-- Fish are a pretty diverse lot. The longest is the whale shark, at 40 to 60 feet. The shortest is the spiny-headed devilfish, at less than one-quarter of an inch. -- Dr. Marty Becker and Mikkel Becker Shannon
Bird's cage must be chosen with care
When it comes to choosing a bird cage, metal is the best material. Wood is too hard to clean and usually won't stand up to the abuse birds can dish out.
Metal cages are made of stainless steel, brass, aluminum, galvanized wire or iron, and come in all kinds of designs, with or without paint. Choose a model without fussiness: Embellished avian abodes may look good in the store, but you're apt to regret the purchase every time you try to clean poop out of the decorative elements. Make sure you think and shop from a practical, as well as safe, standpoint for your bird.
Cages are often lacking in an important dimension: width. Those tall and narrow circular cages may look nice, but they force birds to fly more like a helicopter than in the style that comes naturally for them. Remember to consider the way the birds move. Finches and canaries usually prefer to fly horizontally, not vertically. Parrot species like to fly horizontally as well as climb up and down in their cages.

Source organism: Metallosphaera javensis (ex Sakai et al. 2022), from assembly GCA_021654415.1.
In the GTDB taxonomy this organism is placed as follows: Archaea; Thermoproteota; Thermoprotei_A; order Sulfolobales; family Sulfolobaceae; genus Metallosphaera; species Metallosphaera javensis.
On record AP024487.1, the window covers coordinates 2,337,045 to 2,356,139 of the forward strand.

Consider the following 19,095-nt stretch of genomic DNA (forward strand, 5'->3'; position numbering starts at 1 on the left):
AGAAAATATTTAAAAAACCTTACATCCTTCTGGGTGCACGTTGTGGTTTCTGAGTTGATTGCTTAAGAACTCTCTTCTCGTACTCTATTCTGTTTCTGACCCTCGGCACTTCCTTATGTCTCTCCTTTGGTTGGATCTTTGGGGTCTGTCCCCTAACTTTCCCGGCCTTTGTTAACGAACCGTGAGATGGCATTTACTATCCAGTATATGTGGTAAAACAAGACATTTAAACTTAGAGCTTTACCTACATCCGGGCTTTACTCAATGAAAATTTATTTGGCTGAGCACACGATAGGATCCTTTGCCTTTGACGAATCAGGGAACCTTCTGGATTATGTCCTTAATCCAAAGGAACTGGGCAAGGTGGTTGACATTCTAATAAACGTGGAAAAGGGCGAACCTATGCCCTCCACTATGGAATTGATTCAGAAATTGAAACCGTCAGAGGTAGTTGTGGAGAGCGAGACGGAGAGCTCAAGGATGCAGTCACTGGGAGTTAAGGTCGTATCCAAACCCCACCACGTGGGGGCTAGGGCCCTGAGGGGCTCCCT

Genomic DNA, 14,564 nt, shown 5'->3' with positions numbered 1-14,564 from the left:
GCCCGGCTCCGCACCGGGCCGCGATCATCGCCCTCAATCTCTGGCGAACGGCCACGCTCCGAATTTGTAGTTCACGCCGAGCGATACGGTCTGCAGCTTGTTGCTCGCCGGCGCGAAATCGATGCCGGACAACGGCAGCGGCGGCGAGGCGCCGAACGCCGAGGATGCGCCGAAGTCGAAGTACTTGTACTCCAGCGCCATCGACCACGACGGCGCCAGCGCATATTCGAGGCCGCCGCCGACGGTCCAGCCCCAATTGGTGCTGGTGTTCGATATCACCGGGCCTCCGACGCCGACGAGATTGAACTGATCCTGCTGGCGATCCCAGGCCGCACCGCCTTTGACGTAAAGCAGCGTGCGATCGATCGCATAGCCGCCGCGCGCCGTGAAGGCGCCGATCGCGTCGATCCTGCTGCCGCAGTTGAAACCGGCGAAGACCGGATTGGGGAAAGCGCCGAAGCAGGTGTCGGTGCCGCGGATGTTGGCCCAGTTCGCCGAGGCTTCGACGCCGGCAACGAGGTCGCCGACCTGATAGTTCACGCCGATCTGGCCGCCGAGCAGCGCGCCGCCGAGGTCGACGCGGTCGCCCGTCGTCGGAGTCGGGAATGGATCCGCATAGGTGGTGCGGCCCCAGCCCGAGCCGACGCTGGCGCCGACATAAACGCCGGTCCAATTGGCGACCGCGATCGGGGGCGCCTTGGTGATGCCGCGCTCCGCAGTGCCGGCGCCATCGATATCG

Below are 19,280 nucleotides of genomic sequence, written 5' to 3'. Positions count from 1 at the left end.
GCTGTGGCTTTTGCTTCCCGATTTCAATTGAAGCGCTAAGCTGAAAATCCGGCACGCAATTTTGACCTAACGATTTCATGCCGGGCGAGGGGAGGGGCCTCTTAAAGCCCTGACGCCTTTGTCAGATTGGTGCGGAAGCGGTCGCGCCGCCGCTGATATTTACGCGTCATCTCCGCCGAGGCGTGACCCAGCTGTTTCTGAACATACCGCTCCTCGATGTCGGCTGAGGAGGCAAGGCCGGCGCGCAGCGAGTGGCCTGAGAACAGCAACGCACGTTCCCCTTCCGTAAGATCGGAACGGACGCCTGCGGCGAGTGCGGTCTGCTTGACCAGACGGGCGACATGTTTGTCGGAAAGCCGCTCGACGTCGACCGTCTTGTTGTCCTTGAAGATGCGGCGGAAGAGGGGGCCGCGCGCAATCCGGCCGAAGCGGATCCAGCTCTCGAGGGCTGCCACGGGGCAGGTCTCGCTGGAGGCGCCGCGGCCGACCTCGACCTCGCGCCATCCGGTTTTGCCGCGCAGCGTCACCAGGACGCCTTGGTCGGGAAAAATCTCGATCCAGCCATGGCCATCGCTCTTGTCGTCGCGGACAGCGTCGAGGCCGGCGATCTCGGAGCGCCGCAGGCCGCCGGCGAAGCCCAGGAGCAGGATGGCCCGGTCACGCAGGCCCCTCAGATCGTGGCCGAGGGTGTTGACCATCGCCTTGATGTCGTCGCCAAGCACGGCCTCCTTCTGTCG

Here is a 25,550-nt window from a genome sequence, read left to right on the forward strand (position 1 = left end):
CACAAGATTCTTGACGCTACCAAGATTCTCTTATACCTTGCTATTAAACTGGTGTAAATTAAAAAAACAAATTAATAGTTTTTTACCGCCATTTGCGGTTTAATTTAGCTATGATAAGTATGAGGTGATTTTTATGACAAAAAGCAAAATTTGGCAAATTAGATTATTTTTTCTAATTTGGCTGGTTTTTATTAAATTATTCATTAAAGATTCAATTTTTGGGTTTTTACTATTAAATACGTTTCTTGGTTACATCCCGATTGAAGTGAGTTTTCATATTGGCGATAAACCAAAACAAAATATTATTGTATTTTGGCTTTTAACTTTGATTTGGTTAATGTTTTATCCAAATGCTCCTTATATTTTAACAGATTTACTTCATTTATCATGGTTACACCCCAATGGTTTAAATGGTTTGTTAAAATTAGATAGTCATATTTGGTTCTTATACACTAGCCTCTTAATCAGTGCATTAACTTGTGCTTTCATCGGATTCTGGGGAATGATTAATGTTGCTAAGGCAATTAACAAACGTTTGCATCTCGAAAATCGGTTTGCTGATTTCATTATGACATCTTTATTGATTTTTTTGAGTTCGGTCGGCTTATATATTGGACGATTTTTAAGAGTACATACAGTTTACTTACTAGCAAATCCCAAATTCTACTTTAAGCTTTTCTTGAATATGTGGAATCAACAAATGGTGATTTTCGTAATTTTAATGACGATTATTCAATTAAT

Galvanized metal is fine -- at least it won't rust -- but look for galvanizing material that's electroplated on, not dipped. The latter process too often leaves beads of material that birds can chip off and swallow, putting them at risk of zinc or lead poisoning or both. Powder-coating is popular in many decorator colors and is fine for most birds. -- Gina Spadafori
BY THE NUMBERS
In the know on the new
Seeing is believing when it comes to finding out about new products for pets. According to a 2008 survey by the American Pet Products Association, pet owners find out about new products from (multiple answers allowed):